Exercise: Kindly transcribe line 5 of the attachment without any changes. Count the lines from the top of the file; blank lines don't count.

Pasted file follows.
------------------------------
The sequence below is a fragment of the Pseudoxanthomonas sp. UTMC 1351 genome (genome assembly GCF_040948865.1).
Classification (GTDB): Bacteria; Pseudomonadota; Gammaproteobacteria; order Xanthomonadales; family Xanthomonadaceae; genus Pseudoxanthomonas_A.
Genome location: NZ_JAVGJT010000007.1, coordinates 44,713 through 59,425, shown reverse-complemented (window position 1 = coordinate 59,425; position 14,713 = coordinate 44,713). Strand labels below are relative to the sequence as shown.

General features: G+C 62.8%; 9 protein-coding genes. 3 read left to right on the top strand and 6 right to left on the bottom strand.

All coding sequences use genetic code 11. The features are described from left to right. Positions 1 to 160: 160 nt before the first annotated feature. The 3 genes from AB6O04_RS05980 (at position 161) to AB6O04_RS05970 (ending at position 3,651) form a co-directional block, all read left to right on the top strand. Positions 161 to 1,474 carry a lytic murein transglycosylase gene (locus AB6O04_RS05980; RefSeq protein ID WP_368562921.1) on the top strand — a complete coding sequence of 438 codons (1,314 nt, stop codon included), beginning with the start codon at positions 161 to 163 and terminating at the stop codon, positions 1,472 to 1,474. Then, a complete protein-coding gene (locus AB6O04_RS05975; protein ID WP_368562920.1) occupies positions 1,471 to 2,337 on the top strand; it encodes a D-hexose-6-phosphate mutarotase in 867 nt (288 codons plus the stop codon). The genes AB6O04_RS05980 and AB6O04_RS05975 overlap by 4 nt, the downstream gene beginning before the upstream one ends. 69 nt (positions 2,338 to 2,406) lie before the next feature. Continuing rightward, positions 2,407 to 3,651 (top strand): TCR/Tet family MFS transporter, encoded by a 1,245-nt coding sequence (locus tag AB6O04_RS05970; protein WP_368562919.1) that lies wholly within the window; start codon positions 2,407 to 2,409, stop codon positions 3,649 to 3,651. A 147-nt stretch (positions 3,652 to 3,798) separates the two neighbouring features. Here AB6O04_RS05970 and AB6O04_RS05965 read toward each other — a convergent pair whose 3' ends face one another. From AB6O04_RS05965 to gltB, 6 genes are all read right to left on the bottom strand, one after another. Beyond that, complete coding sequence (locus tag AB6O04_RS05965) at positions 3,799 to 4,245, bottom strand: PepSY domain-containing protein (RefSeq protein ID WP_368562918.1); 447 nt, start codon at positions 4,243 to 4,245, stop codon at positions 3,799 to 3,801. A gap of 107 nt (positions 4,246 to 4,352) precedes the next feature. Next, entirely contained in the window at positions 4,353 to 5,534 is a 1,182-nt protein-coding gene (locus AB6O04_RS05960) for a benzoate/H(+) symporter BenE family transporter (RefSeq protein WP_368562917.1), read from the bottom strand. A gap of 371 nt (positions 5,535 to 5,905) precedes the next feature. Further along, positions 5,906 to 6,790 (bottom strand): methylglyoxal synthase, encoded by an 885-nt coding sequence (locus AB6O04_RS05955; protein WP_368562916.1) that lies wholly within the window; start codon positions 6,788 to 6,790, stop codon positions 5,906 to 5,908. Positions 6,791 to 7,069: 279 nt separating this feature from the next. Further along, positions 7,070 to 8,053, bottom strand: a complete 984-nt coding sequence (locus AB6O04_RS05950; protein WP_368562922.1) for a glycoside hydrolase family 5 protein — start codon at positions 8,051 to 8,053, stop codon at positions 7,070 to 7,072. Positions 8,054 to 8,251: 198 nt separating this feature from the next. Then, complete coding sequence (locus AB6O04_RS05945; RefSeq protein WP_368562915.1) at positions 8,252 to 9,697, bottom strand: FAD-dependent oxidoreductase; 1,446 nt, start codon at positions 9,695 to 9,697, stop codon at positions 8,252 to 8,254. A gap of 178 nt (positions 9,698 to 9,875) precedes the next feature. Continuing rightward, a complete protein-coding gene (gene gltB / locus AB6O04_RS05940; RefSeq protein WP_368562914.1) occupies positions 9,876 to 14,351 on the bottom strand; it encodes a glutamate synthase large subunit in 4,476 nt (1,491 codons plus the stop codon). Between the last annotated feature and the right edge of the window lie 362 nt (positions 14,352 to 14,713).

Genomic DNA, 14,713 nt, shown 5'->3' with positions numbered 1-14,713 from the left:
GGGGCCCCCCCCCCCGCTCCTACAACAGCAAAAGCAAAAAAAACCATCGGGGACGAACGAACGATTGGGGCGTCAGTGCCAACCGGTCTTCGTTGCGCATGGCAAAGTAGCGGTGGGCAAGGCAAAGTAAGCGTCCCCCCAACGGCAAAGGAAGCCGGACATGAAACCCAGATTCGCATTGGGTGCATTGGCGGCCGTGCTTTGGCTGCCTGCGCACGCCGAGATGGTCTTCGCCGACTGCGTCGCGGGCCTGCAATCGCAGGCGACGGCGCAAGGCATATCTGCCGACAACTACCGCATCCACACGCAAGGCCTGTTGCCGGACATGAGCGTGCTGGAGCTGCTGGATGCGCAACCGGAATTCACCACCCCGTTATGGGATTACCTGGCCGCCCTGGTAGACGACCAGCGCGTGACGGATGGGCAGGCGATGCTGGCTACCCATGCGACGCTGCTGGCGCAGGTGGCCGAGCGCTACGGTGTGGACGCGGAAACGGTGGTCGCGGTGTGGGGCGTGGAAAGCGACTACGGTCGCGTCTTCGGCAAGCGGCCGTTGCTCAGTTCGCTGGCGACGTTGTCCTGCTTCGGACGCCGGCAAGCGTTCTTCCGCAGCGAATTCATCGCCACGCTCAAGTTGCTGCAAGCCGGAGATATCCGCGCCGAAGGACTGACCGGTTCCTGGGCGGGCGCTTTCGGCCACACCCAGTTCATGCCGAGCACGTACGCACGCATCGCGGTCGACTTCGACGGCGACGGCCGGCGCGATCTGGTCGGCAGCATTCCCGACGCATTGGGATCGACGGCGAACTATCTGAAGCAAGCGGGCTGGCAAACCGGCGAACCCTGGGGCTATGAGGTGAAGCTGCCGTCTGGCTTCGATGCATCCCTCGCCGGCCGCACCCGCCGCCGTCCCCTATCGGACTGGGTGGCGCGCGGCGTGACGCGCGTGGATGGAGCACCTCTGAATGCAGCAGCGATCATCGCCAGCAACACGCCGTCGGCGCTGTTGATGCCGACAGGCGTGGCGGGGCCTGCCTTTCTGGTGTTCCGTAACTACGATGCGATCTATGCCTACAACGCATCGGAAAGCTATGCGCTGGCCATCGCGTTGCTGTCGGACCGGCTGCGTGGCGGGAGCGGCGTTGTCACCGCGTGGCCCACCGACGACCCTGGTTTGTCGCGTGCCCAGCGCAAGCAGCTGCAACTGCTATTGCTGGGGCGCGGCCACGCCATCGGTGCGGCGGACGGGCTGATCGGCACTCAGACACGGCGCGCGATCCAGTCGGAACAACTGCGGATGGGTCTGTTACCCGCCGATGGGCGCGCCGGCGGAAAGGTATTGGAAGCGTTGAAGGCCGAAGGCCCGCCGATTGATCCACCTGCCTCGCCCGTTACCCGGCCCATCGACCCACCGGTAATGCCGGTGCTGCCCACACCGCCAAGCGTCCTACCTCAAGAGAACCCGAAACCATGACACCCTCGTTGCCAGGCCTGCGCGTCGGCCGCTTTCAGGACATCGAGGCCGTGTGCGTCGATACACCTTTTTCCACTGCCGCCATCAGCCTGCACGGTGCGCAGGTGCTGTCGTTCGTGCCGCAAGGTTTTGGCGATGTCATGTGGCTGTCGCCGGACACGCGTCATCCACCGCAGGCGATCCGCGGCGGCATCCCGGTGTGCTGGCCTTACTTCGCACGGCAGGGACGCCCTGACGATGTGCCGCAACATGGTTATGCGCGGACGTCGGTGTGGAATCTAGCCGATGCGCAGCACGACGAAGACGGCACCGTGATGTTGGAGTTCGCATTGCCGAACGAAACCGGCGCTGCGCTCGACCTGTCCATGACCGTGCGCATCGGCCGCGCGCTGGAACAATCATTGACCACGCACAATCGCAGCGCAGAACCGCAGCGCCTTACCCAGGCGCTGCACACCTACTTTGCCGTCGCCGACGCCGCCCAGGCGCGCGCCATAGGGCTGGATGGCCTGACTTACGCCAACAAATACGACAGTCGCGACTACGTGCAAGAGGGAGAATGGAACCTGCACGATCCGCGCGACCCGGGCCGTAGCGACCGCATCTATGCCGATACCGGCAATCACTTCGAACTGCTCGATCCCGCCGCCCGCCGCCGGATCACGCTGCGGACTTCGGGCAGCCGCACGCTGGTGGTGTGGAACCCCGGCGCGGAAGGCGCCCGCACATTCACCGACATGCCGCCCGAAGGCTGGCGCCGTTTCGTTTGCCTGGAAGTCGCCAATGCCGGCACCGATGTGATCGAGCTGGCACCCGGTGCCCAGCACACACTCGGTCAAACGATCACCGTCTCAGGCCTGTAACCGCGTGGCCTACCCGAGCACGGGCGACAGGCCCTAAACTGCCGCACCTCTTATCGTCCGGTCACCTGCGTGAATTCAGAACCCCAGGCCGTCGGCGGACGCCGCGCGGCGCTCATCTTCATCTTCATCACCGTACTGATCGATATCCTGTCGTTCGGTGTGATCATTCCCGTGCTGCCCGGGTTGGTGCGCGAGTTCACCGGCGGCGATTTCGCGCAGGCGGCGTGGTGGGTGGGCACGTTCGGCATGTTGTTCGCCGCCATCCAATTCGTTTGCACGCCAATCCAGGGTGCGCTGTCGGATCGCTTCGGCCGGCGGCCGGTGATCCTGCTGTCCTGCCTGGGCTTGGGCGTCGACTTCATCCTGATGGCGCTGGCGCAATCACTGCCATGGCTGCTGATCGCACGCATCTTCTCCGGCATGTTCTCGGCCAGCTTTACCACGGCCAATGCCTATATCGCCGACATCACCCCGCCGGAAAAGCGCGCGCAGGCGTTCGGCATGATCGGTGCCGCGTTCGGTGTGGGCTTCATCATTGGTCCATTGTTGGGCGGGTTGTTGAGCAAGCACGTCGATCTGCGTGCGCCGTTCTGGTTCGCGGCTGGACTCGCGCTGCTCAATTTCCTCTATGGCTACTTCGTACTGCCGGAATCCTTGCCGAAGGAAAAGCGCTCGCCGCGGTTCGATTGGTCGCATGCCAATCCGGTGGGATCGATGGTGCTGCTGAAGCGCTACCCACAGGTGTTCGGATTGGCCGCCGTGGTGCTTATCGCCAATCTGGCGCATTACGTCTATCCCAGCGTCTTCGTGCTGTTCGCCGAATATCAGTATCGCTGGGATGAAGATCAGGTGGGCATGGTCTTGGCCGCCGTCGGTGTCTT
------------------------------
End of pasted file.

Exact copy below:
All coding sequences use genetic code 11. The features are described from left to right. Positions 1 to 160: 160 nt before the first annotated feature. The 3 genes from AB6O04_RS05980 (at position 161) to AB6O04_RS05970 (ending at position 3,651) form a co-directional block, all read left to right on the top strand. Positions 161 to 1,474 carry a lytic murein transglycosylase gene (locus AB6O04_RS05980; RefSeq protein ID WP_368562921.1) on the top strand — a complete coding sequence of 438 codons (1,314 nt, stop codon included), beginning with the start codon at positions 161 to 163 and terminating at the stop codon, positions 1,472 to 1,474. Then, a complete protein-coding gene (locus AB6O04_RS05975; protein ID WP_368562920.1) occupies positions 1,471 to 2,337 on the top strand; it encodes a D-hexose-6-phosphate mutarotase in 867 nt (288 codons plus the stop codon). The genes AB6O04_RS05980 and AB6O04_RS05975 overlap by 4 nt, the downstream gene beginning before the upstream one ends. 69 nt (positions 2,338 to 2,406) lie before the next feature. Continuing rightward, positions 2,407 to 3,651 (top strand): TCR/Tet family MFS transporter, encoded by a 1,245-nt coding sequence (locus tag AB6O04_RS05970; protein WP_368562919.1) that lies wholly within the window; start codon positions 2,407 to 2,409, stop codon positions 3,649 to 3,651. A 147-nt stretch (positions 3,652 to 3,798) separates the two neighbouring features. Here AB6O04_RS05970 and AB6O04_RS05965 read toward each other — a convergent pair whose 3' ends face one another. From AB6O04_RS05965 to gltB, 6 genes are all read right to left on the bottom strand, one after another. Beyond that, complete coding sequence (locus tag AB6O04_RS05965) at positions 3,799 to 4,245, bottom strand: PepSY domain-containing protein (RefSeq protein ID WP_368562918.1); 447 nt, start codon at positions 4,243 to 4,245, stop codon at positions 3,799 to 3,801. A gap of 107 nt (positions 4,246 to 4,352) precedes the next feature. Next, entirely contained in the window at positions 4,353 to 5,534 is a 1,182-nt protein-coding gene (locus AB6O04_RS05960) for a benzoate/H(+) symporter BenE family transporter (RefSeq protein WP_368562917.1), read from the bottom strand. A gap of 371 nt (positions 5,535 to 5,905) precedes the next feature. Further along, positions 5,906 to 6,790 (bottom strand): methylglyoxal synthase, encoded by an 885-nt coding sequence (locus AB6O04_RS05955; protein WP_368562916.1) that lies wholly within the window; start codon positions 6,788 to 6,790, stop codon positions 5,906 to 5,908. Positions 6,791 to 7,069: 279 nt separating this feature from the next. Further along, positions 7,070 to 8,053, bottom strand: a complete 984-nt coding sequence (locus AB6O04_RS05950; protein WP_368562922.1) for a glycoside hydrolase family 5 protein — start codon at positions 8,051 to 8,053, stop codon at positions 7,070 to 7,072. Positions 8,054 to 8,251: 198 nt separating this feature from the next. Then, complete coding sequence (locus AB6O04_RS05945; RefSeq protein WP_368562915.1) at positions 8,252 to 9,697, bottom strand: FAD-dependent oxidoreductase; 1,446 nt, start codon at positions 9,695 to 9,697, stop codon at positions 8,252 to 8,254. A gap of 178 nt (positions 9,698 to 9,875) precedes the next feature. Continuing rightward, a complete protein-coding gene (gene gltB / locus AB6O04_RS05940; RefSeq protein WP_368562914.1) occupies positions 9,876 to 14,351 on the bottom strand; it encodes a glutamate synthase large subunit in 4,476 nt (1,491 codons plus the stop codon). Between the last annotated feature and the right edge of the window lie 362 nt (positions 14,352 to 14,713).